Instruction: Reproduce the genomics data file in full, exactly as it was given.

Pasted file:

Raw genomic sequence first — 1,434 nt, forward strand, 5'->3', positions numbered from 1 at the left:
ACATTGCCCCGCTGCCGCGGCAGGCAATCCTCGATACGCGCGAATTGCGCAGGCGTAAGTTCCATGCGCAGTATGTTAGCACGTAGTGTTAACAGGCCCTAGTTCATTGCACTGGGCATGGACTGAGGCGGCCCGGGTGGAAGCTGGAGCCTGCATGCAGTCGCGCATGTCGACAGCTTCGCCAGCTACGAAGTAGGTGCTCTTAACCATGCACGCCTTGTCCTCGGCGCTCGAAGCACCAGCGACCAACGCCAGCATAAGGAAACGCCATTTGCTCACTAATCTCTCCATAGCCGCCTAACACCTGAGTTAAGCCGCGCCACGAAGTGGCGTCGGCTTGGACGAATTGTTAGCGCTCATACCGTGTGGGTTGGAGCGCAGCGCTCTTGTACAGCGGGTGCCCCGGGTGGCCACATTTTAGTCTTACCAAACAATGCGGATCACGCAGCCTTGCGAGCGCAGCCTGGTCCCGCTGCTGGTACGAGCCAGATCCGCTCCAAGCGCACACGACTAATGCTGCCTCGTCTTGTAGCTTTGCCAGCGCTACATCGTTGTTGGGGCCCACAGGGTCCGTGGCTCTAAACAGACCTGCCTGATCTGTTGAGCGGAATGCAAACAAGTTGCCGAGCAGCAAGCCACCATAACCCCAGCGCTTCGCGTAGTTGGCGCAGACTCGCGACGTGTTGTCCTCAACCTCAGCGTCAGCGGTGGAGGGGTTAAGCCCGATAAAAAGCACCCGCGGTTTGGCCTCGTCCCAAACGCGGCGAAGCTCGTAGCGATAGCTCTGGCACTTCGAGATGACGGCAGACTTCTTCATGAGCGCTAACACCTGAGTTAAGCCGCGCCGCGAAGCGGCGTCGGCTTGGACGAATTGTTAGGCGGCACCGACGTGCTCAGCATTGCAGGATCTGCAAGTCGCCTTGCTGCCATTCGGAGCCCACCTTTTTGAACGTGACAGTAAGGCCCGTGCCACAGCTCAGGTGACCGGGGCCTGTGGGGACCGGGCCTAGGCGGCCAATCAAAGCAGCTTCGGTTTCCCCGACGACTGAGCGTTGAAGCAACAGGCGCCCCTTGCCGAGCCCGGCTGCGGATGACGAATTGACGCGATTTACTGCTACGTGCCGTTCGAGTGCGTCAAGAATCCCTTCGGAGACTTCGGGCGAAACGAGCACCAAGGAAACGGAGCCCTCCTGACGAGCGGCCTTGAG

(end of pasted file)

Raw genomic sequence first — 1,434 nt, forward strand, 5'->3', positions numbered from 1 at the left:
ACATTGCCCCGCTGCCGCGGCAGGCAATCCTCGATACGCGCGAATTGCGCAGGCGTAAGTTCCATGCGCAGTATGTTAGCACGTAGTGTTAACAGGCCCTAGTTCATTGCACTGGGCATGGACTGAGGCGGCCCGGGTGGAAGCTGGAGCCTGCATGCAGTCGCGCATGTCGACAGCTTCGCCAGCTACGAAGTAGGTGCTCTTAACCATGCACGCCTTGTCCTCGGCGCTCGAAGCACCAGCGACCAACGCCAGCATAAGGAAACGCCATTTGCTCACTAATCTCTCCATAGCCGCCTAACACCTGAGTTAAGCCGCGCCACGAAGTGGCGTCGGCTTGGACGAATTGTTAGCGCTCATACCGTGTGGGTTGGAGCGCAGCGCTCTTGTACAGCGGGTGCCCCGGGTGGCCACATTTTAGTCTTACCAAACAATGCGGATCACGCAGCCTTGCGAGCGCAGCCTGGTCCCGCTGCTGGTACGAGCCAGATCCGCTCCAAGCGCACACGACTAATGCTGCCTCGTCTTGTAGCTTTGCCAGCGCTACATCGTTGTTGGGGCCCACAGGGTCCGTGGCTCTAAACAGACCTGCCTGATCTGTTGAGCGGAATGCAAACAAGTTGCCGAGCAGCAAGCCACCATAACCCCAGCGCTTCGCGTAGTTGGCGCAGACTCGCGACGTGTTGTCCTCAACCTCAGCGTCAGCGGTGGAGGGGTTAAGCCCGATAAAAAGCACCCGCGGTTTGGCCTCGTCCCAAACGCGGCGAAGCTCGTAGCGATAGCTCTGGCACTTCGAGATGACGGCAGACTTCTTCATGAGCGCTAACACCTGAGTTAAGCCGCGCCGCGAAGCGGCGTCGGCTTGGACGAATTGTTAGGCGGCACCGACGTGCTCAGCATTGCAGGATCTGCAAGTCGCCTTGCTGCCATTCGGAGCCCACCTTTTTGAACGTGACAGTAAGGCCCGTGCCACAGCTCAGGTGACCGGGGCCTGTGGGGACCGGGCCTAGGCGGCCAATCAAAGCAGCTTCGGTTTCCCCGACGACTGAGCGTTGAAGCAACAGGCGCCCCTTGCCGAGCCCGGCTGCGGATGACGAATTGACGCGATTTACTGCTACGTGCCGTTCGAGTGCGTCAAGAATCCCTTCGGAGACTTCGGGCGAAACGAGCACCAAGGAAACGGAGCCCTCCTGACGAGCGGCCTTGAG